This study examines the diurnal response of a mixed-layer model of the dryline system to localized anomalies of surface heat flux, topography, mixed-layer depth, and inversion strength. The two-dimensional, mixed-layer model is used to simulate the dynamics of a cool, moist layer east of the dryline capped by an inversion under synoptically quiescent conditions. The modeled domain simulates the sloping topography of the U.S. Great Plains. The importance of this study can be related to dryline bulges that are areas with enhanced convergence that may trigger convection in suitable environmental conditions. All anomalies are represented by a Gaussian function in the horizontal whose amplitude, size, and orientation can be altered. A positive, surface-heat-flux anomaly produces increased mixing that creates a bulge toward the east, while a negative anomaly produces a westward bulge. Anomalies in topography show a similar trend in bulge direction with a peak giving an eastward bulge, and a valley giving a westward bulge. Anomalies in the initial mixed-layer depth yield an eastward bulge in the presence of a minimum and a westward bulge for a maximum. An anomaly in the initial inversion strength results in a westward bulge when the inversion is stronger, and an eastward bulge when the inversion is weak. The bulges observed in this study at 1800 LT ranged from 400 to 600 km along the dryline and from 25 to 80 km across the dryline. When the heating ceases at night, the entrainment and eastward movement of the line stops, and the line surges westward. This westward surge at night has little dependence on the type of anomaly applied. Whether a westward or eastward bulge was present at 1800 LT, the surge travels an equal distance toward the west. However, the inclusion of weak nocturnal friction reduces the westward surge by 100 to 200 km due to mechanical mixing of the very shallow leading edge of the surge. All model runs exhibit peaks in the mixed-layer depth along the dryline at 1800 LT caused by enhanced boundary layer convergence and entrainment of elevated mixed-layer air into the mixed layer. These peaks appear along the section of the dryline that is least parallel to the southerly flow. They vary in amplitude from 4 to 9 km depending on the amplitude of the anomaly. However, the surface-heat-flux anomalies generally result in peaks at the higher end of this interval. It is hypothesized that the formation of these peaks may be the trigger for deep convection along the dryline in the late afternoon.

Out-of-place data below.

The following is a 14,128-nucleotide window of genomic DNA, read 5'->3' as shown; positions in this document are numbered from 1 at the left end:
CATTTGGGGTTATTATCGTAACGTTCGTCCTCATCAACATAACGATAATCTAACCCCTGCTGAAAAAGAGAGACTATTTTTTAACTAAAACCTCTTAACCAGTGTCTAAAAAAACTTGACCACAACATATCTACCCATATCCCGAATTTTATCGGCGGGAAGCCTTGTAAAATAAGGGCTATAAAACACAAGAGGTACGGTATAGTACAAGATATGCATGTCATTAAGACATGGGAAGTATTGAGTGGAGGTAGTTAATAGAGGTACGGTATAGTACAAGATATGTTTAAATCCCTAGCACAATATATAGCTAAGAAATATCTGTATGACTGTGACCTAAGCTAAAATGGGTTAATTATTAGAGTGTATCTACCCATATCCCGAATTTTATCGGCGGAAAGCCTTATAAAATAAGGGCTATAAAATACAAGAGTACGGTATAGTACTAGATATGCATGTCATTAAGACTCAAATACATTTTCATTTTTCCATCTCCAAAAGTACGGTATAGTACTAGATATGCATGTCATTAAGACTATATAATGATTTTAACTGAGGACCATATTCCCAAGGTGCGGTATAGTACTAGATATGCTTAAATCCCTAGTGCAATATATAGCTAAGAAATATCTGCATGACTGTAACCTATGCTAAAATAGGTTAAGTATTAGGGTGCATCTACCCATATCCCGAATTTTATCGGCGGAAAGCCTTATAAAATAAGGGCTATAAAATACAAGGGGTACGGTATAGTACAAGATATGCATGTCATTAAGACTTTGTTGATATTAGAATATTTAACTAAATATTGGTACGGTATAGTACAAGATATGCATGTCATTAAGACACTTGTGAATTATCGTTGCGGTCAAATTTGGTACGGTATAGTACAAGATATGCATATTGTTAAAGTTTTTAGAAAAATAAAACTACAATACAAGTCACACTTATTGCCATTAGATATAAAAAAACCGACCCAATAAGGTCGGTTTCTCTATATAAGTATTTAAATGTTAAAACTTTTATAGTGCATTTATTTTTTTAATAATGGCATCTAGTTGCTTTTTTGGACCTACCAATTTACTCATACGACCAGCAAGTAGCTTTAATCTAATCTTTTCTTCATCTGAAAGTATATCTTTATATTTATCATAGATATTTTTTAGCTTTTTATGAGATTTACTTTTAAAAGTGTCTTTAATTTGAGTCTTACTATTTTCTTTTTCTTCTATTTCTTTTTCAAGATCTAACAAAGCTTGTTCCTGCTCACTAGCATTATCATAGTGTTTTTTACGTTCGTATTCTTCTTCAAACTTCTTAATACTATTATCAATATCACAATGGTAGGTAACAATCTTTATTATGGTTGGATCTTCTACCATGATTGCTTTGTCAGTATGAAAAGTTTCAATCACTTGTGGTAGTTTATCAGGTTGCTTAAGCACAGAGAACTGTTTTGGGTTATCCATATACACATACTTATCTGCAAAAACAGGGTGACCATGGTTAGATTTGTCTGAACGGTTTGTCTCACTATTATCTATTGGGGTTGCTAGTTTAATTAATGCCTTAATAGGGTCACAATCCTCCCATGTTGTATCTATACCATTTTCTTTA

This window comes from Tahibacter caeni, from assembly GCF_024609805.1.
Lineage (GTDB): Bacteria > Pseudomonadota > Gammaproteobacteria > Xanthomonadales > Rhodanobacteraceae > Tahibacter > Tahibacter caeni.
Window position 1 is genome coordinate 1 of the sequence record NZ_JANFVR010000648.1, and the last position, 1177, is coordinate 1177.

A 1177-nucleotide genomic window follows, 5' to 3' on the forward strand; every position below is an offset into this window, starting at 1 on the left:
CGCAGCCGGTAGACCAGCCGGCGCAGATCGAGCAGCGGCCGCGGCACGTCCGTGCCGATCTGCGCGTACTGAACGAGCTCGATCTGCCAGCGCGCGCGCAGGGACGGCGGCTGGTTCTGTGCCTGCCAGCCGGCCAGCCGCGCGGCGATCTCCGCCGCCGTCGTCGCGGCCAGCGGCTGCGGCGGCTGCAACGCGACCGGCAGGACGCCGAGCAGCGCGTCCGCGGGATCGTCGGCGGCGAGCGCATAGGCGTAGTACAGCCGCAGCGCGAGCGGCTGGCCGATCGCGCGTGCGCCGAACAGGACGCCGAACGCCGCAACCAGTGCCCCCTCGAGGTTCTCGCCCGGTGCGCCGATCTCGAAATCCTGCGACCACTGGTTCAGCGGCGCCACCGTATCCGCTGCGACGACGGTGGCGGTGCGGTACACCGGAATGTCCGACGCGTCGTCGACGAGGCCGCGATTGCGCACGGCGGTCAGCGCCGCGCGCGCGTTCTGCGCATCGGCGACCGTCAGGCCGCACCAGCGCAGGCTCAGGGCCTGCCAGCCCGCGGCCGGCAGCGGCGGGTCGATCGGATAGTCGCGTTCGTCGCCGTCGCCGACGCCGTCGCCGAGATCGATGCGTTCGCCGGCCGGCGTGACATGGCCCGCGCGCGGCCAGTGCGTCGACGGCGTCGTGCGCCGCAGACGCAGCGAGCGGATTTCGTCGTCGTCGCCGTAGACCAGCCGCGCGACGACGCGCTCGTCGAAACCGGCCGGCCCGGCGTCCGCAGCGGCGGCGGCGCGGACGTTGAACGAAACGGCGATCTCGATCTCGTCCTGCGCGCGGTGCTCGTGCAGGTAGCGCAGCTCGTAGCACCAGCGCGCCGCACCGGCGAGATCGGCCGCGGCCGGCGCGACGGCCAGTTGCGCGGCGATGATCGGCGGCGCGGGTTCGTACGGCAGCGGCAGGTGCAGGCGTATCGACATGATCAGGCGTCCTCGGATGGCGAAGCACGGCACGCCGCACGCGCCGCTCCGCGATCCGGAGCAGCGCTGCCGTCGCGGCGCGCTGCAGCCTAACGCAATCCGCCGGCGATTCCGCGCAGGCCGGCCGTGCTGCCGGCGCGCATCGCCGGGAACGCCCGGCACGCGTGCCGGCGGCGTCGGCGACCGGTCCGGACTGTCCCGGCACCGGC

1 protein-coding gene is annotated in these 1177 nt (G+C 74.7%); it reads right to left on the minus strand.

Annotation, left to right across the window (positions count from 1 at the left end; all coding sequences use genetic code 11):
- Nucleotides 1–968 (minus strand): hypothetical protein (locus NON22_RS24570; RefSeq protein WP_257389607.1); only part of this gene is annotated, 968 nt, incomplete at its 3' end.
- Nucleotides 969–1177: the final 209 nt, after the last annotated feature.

All Science Journal Classification (ASJC) codes
- Atmospheric Science